Oracle frames Solaris 11 as a cloud platform

Platform groomed to scale with future hardware, virtualize networks, and ease maintenance

At OpenWorld today, Oracle shined a spotlight on the polished fruits of its Sun acquisition with its official announcement of Solaris 11. The platform, Oracle asserts, has been groomed for cloud computing with superior scaling and performance -- not to mention easier overall maintenance, thanks to features such as dependency-aware patching and upgrade tools.

Like nearly every enterprise company, Oracle clearly has its head in the cloud, as evidenced by the company's emphasis on Solaris 11's cloud friendliness. The forthcoming platform, Oracle says, includes capabilities ideal for "building, deploying, and maintaining cloud systems."

[ Oracle also announced at OpenWorld a high-performance data-processing system and "cloud in a box" system | Get the no-nonsense explanations and advice you need to take real advantage of cloud computing in InfoWorld editors' 21-page Cloud Computing Deep Dive PDF special report. | Stay up on the cloud with InfoWorld's Cloud Computing Report newsletter. ]

Those features include giving users the ability to create self-contained, multitier application environments on single systems, linked via virtual networking. According to a blog post by Oracle director of product management Dan Roberts, creating a virtual network is possible through Solaris's ability to virtualize NICs and switching "in a completely standards based way so your existing network management tools can see your network." The end result, he writes, encompass higher levels of control and more visibility into your virtualized application infrastructure.

Oracle also boasts that the platform will be suited for future hardware, capable of scaling to tens of thousands of hardware threads, hundreds of terabytes of memory, and hundreds of gigabits of I/O.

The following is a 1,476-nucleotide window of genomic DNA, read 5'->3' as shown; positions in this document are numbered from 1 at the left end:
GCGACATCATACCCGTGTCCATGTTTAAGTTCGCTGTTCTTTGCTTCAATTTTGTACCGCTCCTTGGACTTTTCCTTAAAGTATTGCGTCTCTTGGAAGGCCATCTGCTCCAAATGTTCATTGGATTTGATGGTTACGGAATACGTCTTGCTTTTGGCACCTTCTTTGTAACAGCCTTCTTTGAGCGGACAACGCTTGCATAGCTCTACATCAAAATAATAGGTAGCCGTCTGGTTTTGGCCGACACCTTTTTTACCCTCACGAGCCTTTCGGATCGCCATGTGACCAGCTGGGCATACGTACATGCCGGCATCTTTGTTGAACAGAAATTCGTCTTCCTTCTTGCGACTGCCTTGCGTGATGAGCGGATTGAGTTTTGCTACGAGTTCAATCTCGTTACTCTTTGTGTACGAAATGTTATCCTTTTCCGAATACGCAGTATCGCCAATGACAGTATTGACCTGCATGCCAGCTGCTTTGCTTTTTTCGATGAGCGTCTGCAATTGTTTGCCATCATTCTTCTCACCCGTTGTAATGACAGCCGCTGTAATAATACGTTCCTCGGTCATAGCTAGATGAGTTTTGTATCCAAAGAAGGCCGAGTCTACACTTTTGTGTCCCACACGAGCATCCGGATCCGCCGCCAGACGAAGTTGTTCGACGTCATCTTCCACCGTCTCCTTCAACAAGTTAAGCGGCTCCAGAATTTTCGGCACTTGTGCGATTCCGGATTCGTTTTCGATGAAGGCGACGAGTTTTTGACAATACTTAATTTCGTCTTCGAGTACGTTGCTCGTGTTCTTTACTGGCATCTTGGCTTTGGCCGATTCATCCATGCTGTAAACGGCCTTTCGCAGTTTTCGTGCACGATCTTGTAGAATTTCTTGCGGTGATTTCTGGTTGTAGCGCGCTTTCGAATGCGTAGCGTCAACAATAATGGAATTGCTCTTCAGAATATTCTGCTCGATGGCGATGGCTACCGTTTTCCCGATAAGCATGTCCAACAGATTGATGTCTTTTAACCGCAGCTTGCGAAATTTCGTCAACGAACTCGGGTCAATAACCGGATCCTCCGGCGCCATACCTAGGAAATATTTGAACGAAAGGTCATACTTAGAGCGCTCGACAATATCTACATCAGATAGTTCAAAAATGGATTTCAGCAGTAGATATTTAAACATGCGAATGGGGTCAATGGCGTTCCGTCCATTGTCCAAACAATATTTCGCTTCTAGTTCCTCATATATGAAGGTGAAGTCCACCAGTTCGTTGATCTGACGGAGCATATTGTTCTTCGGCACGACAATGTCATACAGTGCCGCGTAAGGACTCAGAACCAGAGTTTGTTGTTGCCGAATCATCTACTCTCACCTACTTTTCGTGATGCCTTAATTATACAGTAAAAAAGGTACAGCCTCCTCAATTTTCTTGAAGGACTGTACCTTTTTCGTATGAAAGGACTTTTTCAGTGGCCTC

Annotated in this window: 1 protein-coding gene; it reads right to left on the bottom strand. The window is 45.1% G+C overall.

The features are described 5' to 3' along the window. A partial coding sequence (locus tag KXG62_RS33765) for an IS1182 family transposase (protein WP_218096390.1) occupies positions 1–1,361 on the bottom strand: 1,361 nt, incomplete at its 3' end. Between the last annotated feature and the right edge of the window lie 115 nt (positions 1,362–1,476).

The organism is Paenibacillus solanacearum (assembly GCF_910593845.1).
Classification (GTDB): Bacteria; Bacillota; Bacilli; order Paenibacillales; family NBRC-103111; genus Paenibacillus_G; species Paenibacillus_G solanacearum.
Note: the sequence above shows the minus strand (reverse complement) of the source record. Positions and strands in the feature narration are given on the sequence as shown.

Additionally, Oracle is heavily hyping Solaris 11's new maintenance tools, designed to reduce downtime and ease patching and upgrades. Among the operating system's new features are tools aware of the dependencies among hardware and software.

One such tool is a new Image Packaging System, a dependency-aware, network-aware package. According to Roberts, Image Packaging System virtually eliminates patching errors and increases the reliability of upgrades. The tool combines with ZFS, giving uses the ability to prepare a system for a live upgrade -- without the need to take down production services. It accomplishes this feat, Roberts writes, "by preparing an alternate boot environment so your upgrade process becomes only a restart."

The existing environment won't be overwritten, he notes, so if a problem occurs with the upgrade, rolling back to the previous version is a snap.

Further promoting uptime, Oracle says it is eliminating half of the restarts needed with Solaris 10; in addition, a new Fast Reboot technology brings servers back up in seconds instead of minutes. (That innovation could also be a boon for energy-conscious data center operators considering powering down servers when they're not in use.)

Solaris 11 is set for release at the end of the year.

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